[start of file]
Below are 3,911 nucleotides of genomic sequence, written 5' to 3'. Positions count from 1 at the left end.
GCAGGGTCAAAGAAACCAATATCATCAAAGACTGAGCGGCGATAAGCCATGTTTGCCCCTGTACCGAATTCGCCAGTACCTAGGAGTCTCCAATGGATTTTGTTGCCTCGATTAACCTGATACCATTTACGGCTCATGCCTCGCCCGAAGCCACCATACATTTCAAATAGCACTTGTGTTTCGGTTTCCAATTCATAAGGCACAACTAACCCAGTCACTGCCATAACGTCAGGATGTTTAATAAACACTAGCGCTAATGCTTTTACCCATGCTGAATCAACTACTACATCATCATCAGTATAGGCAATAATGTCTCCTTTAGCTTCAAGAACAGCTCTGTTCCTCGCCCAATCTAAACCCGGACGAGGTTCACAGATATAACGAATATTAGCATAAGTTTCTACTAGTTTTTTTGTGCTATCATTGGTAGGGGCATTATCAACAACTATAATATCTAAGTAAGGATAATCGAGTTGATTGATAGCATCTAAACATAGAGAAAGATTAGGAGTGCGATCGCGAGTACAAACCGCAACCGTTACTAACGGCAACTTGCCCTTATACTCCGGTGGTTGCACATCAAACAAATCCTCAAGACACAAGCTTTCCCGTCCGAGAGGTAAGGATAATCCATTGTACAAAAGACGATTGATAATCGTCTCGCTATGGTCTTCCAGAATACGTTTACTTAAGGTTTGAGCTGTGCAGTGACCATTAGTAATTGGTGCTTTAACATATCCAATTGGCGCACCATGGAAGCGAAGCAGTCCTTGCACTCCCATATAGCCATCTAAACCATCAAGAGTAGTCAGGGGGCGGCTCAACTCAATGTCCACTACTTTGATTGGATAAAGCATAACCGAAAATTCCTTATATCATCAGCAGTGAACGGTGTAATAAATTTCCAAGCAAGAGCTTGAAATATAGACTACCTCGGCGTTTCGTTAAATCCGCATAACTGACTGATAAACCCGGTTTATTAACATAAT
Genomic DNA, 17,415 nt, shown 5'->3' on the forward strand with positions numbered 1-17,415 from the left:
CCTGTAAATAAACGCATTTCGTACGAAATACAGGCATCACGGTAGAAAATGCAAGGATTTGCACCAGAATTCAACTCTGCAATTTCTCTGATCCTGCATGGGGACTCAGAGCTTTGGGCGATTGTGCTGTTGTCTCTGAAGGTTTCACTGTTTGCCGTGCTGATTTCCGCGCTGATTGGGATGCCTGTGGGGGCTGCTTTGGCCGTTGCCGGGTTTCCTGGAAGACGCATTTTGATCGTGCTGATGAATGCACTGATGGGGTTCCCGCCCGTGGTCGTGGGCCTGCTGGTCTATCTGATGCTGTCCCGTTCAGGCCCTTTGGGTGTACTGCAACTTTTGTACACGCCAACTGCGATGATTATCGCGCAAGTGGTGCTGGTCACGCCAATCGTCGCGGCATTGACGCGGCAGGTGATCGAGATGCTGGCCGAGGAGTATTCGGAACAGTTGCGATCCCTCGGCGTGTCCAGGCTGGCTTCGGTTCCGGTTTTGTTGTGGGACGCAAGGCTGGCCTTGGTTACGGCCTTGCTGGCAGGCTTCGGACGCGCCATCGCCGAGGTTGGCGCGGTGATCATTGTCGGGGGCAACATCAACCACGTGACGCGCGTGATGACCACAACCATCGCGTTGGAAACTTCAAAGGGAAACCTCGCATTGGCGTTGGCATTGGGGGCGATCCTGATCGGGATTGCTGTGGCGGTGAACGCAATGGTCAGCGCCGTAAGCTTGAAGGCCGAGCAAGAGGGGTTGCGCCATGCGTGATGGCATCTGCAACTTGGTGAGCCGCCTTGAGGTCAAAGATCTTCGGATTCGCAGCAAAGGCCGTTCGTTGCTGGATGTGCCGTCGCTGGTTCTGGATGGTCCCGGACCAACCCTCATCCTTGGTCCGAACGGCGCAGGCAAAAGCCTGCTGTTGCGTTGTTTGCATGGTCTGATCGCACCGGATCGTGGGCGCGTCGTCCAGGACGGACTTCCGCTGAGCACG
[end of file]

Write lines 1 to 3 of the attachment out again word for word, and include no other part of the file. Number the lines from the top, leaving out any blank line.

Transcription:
Below are 3,911 nucleotides of genomic sequence, written 5' to 3'. Positions count from 1 at the left end.
GCAGGGTCAAAGAAACCAATATCATCAAAGACTGAGCGGCGATAAGCCATGTTTGCCCCTGTACCGAATTCGCCAGTACCTAGGAGTCTCCAATGGATTTTGTTGCCTCGATTAACCTGATACCATTTACGGCTCATGCCTCGCCCGAAGCCACCATACATTTCAAATAGCACTTGTGTTTCGGTTTCCAATTCATAAGGCACAACTAACCCAGTCACTGCCATAACGTCAGGATGTTTAATAAACACTAGCGCTAATGCTTTTACCCATGCTGAATCAACTACTACATCATCATCAGTATAGGCAATAATGTCTCCTTTAGCTTCAAGAACAGCTCTGTTCCTCGCCCAATCTAAACCCGGACGAGGTTCACAGATATAACGAATATTAGCATAAGTTTCTACTAGTTTTTTTGTGCTATCATTGGTAGGGGCATTATCAACAACTATAATATCTAAGTAAGGATAATCGAGTTGATTGATAGCATCTAAACATAGAGAAAGATTAGGAGTGCGATCGCGAGTACAAACCGCAACCGTTACTAACGGCAACTTGCCCTTATACTCCGGTGGTTGCACATCAAACAAATCCTCAAGACACAAGCTTTCCCGTCCGAGAGGTAAGGATAATCCATTGTACAAAAGACGATTGATAATCGTCTCGCTATGGTCTTCCAGAATACGTTTACTTAAGGTTTGAGCTGTGCAGTGACCATTAGTAATTGGTGCTTTAACATATCCAATTGGCGCACCATGGAAGCGAAGCAGTCCTTGCACTCCCATATAGCCATCTAAACCATCAAGAGTAGTCAGGGGGCGGCTCAACTCAATGTCCACTACTTTGATTGGATAAAGCATAACCGAAAATTCCTTATATCATCAGCAGTGAACGGTGTAATAAATTTCCAAGCAAGAGCTTGAAATATAGACTACCTCGGCGTTTCGTTAAATCCGCATAACTGACTGATAAACCCGGTTTATTAACATAAT
Genomic DNA, 17,415 nt, shown 5'->3' on the forward strand with positions numbered 1-17,415 from the left: